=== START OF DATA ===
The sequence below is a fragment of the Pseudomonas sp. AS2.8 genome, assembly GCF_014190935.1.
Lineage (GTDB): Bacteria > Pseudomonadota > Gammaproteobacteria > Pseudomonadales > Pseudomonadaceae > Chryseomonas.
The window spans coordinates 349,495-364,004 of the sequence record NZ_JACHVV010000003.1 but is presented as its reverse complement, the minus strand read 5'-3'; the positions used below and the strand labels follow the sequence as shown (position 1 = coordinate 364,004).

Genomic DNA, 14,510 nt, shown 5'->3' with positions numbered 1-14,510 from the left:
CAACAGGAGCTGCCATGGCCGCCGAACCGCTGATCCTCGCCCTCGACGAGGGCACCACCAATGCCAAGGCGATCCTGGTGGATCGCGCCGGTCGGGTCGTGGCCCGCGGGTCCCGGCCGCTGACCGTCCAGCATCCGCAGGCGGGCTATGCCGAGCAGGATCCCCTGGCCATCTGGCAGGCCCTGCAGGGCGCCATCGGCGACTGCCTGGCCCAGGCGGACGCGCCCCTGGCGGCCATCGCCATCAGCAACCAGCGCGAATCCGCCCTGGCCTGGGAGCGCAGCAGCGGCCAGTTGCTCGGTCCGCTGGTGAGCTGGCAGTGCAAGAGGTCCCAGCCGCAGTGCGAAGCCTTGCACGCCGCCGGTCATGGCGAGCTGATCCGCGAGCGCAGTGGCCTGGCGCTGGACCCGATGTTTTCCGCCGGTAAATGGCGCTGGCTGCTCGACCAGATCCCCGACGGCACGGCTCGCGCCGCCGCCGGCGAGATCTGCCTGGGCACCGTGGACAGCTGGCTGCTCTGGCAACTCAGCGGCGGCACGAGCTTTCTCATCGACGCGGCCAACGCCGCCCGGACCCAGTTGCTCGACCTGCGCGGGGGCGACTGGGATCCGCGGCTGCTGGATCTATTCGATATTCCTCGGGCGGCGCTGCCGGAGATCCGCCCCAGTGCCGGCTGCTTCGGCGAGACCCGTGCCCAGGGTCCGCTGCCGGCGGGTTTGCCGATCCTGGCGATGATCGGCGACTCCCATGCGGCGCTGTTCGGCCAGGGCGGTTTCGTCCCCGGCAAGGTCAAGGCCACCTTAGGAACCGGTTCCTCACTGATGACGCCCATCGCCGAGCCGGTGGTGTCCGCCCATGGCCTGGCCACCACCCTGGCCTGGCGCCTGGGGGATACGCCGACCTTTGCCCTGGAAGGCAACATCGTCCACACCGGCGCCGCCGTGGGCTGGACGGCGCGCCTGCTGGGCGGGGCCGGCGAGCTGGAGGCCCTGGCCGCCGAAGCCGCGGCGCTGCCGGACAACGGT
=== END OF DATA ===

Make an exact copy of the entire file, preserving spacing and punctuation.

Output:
The sequence below is a fragment of the Pseudomonas sp. AS2.8 genome, assembly GCF_014190935.1.
Lineage (GTDB): Bacteria > Pseudomonadota > Gammaproteobacteria > Pseudomonadales > Pseudomonadaceae > Chryseomonas.
The window spans coordinates 349,495-364,004 of the sequence record NZ_JACHVV010000003.1 but is presented as its reverse complement, the minus strand read 5'-3'; the positions used below and the strand labels follow the sequence as shown (position 1 = coordinate 364,004).

Genomic DNA, 14,510 nt, shown 5'->3' with positions numbered 1-14,510 from the left:
CAACAGGAGCTGCCATGGCCGCCGAACCGCTGATCCTCGCCCTCGACGAGGGCACCACCAATGCCAAGGCGATCCTGGTGGATCGCGCCGGTCGGGTCGTGGCCCGCGGGTCCCGGCCGCTGACCGTCCAGCATCCGCAGGCGGGCTATGCCGAGCAGGATCCCCTGGCCATCTGGCAGGCCCTGCAGGGCGCCATCGGCGACTGCCTGGCCCAGGCGGACGCGCCCCTGGCGGCCATCGCCATCAGCAACCAGCGCGAATCCGCCCTGGCCTGGGAGCGCAGCAGCGGCCAGTTGCTCGGTCCGCTGGTGAGCTGGCAGTGCAAGAGGTCCCAGCCGCAGTGCGAAGCCTTGCACGCCGCCGGTCATGGCGAGCTGATCCGCGAGCGCAGTGGCCTGGCGCTGGACCCGATGTTTTCCGCCGGTAAATGGCGCTGGCTGCTCGACCAGATCCCCGACGGCACGGCTCGCGCCGCCGCCGGCGAGATCTGCCTGGGCACCGTGGACAGCTGGCTGCTCTGGCAACTCAGCGGCGGCACGAGCTTTCTCATCGACGCGGCCAACGCCGCCCGGACCCAGTTGCTCGACCTGCGCGGGGGCGACTGGGATCCGCGGCTGCTGGATCTATTCGATATTCCTCGGGCGGCGCTGCCGGAGATCCGCCCCAGTGCCGGCTGCTTCGGCGAGACCCGTGCCCAGGGTCCGCTGCCGGCGGGTTTGCCGATCCTGGCGATGATCGGCGACTCCCATGCGGCGCTGTTCGGCCAGGGCGGTTTCGTCCCCGGCAAGGTCAAGGCCACCTTAGGAACCGGTTCCTCACTGATGACGCCCATCGCCGAGCCGGTGGTGTCCGCCCATGGCCTGGCCACCACCCTGGCCTGGCGCCTGGGGGATACGCCGACCTTTGCCCTGGAAGGCAACATCGTCCACACCGGCGCCGCCGTGGGCTGGACGGCGCGCCTGCTGGGCGGGGCCGGCGAGCTGGAGGCCCTGGCCGCCGAAGCCGCGGCGCTGCCGGACAACGGT